Share this post


Link to post
Share on other sites

Although this has nothing to do specifically with the film noir style, the most noticeable thing about this scene for me was the extreme restrictedness of the striptease - and the fact that it makes almost no difference. Hayworth exudes enough sexuality for multiple numbers, despite only shedding a single glove by the time the song ends. If this were made nowadays, there would certainly be less artistry, less impact on the characters, fewer allusions toward unspoken feelings, and a lot more flesh. It's strange how censorship forced filmmakers to find (perhaps unintentionally) more effective ways to portray noirish activities.

Share this post


Link to post
Share on other sites

The first thing that comes into my head seeing this is that Gilda is either a). drunk, b. attention seeking, or c). both. Either way, by scene's end we see that there is going to be trouble when she is brought to Johnny who slaps her face. The song she sings "Put the Blame on Mame" is about a amorous woman named Mame, who's activities, particularly her koochee-koo (spelling?) dance, caused not only the 1906 San Francisco Earthquake, but the shooting of Dan McGrew as well. I haven't watched "Gilda" yet, but I know a little about the plot. I'm wondering if this is intended to be a parallel of Gilda herself, as being a dangerous woman who has a destructive influence on the gangsters and gamblers she hangs around, particularly those who fall in love with her. Looking forward to seeing the film soon!

 

The song is a farce as it relates to Gilda.   Gilda wasn't a dangerous women.  Not even close.   Ballin wasn't in trouble because of Gilda.  He didn't have to fake his death because of Gilda.    Johnny was in hot water because of his relationship with Ballin not Gilda. 

 

It looks like many here fail to understand why the song is used as farce because they really do put the blame on Gilda.  Johnny marries Gilda just to torture her.  Gilda was being held hostage by Johnny and his hired thugs.    Gilda is so far removed from being a femme fatale it isn't funny.  Just ask Kitty (The Killers) or Kathy (Out of the Past);  they will tell one how a real femme fatale operates.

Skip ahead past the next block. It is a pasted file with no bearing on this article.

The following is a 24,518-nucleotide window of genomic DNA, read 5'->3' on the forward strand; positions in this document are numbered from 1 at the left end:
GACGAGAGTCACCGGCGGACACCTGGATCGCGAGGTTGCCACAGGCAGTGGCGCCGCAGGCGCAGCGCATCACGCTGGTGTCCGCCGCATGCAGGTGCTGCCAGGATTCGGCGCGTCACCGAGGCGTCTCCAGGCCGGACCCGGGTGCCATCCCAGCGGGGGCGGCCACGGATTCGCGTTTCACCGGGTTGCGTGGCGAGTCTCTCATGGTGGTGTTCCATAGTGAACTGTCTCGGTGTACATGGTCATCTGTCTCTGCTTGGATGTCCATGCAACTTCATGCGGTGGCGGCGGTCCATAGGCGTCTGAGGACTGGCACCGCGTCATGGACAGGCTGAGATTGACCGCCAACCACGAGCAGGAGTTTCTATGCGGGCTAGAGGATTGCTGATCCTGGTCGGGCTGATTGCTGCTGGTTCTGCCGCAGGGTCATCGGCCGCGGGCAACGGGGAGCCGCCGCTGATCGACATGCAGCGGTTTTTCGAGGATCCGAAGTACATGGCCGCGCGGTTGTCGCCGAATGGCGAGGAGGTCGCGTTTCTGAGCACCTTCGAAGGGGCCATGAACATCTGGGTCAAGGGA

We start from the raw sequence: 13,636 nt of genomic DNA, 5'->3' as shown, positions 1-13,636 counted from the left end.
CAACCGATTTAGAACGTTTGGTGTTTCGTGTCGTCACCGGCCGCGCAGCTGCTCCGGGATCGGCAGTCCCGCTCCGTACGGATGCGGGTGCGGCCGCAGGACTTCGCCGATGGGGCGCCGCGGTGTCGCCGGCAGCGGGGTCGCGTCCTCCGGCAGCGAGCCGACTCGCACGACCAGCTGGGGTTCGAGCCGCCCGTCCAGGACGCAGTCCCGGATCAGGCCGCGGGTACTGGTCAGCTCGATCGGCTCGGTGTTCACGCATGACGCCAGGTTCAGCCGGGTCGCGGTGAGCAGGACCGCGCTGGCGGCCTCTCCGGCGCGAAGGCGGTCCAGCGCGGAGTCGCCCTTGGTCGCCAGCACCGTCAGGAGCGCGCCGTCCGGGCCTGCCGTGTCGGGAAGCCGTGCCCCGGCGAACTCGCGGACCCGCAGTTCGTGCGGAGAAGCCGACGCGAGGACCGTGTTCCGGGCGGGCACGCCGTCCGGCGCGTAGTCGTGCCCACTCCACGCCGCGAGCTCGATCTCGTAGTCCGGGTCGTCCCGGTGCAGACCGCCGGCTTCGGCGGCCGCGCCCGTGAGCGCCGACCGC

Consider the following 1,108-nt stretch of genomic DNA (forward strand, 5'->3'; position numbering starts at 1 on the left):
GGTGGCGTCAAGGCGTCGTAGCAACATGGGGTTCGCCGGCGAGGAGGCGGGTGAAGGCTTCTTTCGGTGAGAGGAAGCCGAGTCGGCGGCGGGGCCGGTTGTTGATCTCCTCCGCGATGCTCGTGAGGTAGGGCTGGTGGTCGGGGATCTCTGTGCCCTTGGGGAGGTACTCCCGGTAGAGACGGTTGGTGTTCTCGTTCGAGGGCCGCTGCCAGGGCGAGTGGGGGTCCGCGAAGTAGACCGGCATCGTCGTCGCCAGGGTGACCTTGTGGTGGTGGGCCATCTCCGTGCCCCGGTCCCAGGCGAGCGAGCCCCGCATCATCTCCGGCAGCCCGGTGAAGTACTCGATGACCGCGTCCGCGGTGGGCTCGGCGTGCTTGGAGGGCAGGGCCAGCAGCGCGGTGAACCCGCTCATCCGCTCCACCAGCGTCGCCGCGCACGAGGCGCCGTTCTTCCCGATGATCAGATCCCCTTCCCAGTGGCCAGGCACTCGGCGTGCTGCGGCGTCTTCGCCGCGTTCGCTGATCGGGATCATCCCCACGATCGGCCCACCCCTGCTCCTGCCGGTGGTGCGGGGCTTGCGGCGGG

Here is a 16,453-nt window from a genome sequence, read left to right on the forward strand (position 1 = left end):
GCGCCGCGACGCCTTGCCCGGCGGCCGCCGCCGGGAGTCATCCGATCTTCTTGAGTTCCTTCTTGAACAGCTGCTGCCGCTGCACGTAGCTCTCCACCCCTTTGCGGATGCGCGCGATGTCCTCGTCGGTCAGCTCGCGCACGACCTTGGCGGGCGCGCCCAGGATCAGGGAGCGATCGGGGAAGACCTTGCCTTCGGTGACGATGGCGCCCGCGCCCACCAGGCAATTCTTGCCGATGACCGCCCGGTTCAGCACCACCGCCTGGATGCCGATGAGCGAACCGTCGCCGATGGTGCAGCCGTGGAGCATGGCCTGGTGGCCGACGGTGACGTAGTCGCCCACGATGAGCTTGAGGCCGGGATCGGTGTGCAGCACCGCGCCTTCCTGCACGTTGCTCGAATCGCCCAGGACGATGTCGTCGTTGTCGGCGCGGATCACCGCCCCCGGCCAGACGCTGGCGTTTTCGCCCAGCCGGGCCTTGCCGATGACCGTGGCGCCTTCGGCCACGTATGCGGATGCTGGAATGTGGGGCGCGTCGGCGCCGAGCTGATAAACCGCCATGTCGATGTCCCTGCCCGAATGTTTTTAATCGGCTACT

• Like 2

Share this post


Link to post
Share on other sites

Gilda first performs a much more subdued version of "Put the Blame on Mame" to Uncle Pio, who works at her husband's club.  This song is more innocent as there is nothing nefarious going on.  Gilda was just spending time with her friend--one of the few people in her life who isn't blaming her for something going wrong in their life.  Later in the film, after having returned to Argentina after a stint performing in Uruguay (where she had moved to in order to escape from husband Johnny's controlling ways) she sings "Put the Blame on Mame" in a much more vindictive way.  Tired of everyone thinking she's a **** and blaming her for all their personal problems, she sings this song in a much more provocative way as a means to show everyone who they think she is.  She even says so after Johnny's thugs pull her away from the stage. 

Gilda is like other characters Rita played (Elsa Bannister in The Lady from Shanghai, Ann Shankland from Separate Tables) and a lot like the real Rita - a stunningly gorgeous woman that became whatever the men around her projected on to her, someone who was sad and lonely inside who could rely on her looks but they never got her what she reallly wanted. 

 

Gilda wields her sexual power in this scene but she doesn't really seem to be enjoying herself, she's just putting on a performance for Johnny to let him know she's literally taking the gloves off if he wants a war with her.  Her earlier version of the song with Uncle Pio is more affecting because she's playing to the only person who sees HER as a person, not a bombshell or femme fatale or **** or any other stereotype.  He hears the message of the song that Mame is an easy scapegoat and understands.  (Side note: her image literally was put on a bomb shell at Bikini Atoll, meant as an honor - she was incredibly outraged, according to Orson Welles, and wanted to demand they remove it.)

 

Rita's own life was a series of men disappointed that she wasn't who they wanted her to be and never seemed to care about her as a human being - a controlling first husband who took her money, Orson Welles who wasn't all that interested in having a family, Aly Kahn who cheated on her and threatened to kidnap their daughter, a physically abusive fourth husband, and a fifth husband who wrote in a memoir that their troubles were because he wanted her to keep working and she wouldn't.  It's sad that the characters she played who were just one-dimensional stereotypes to the other characters around her (like Gilda) followed her into her real life.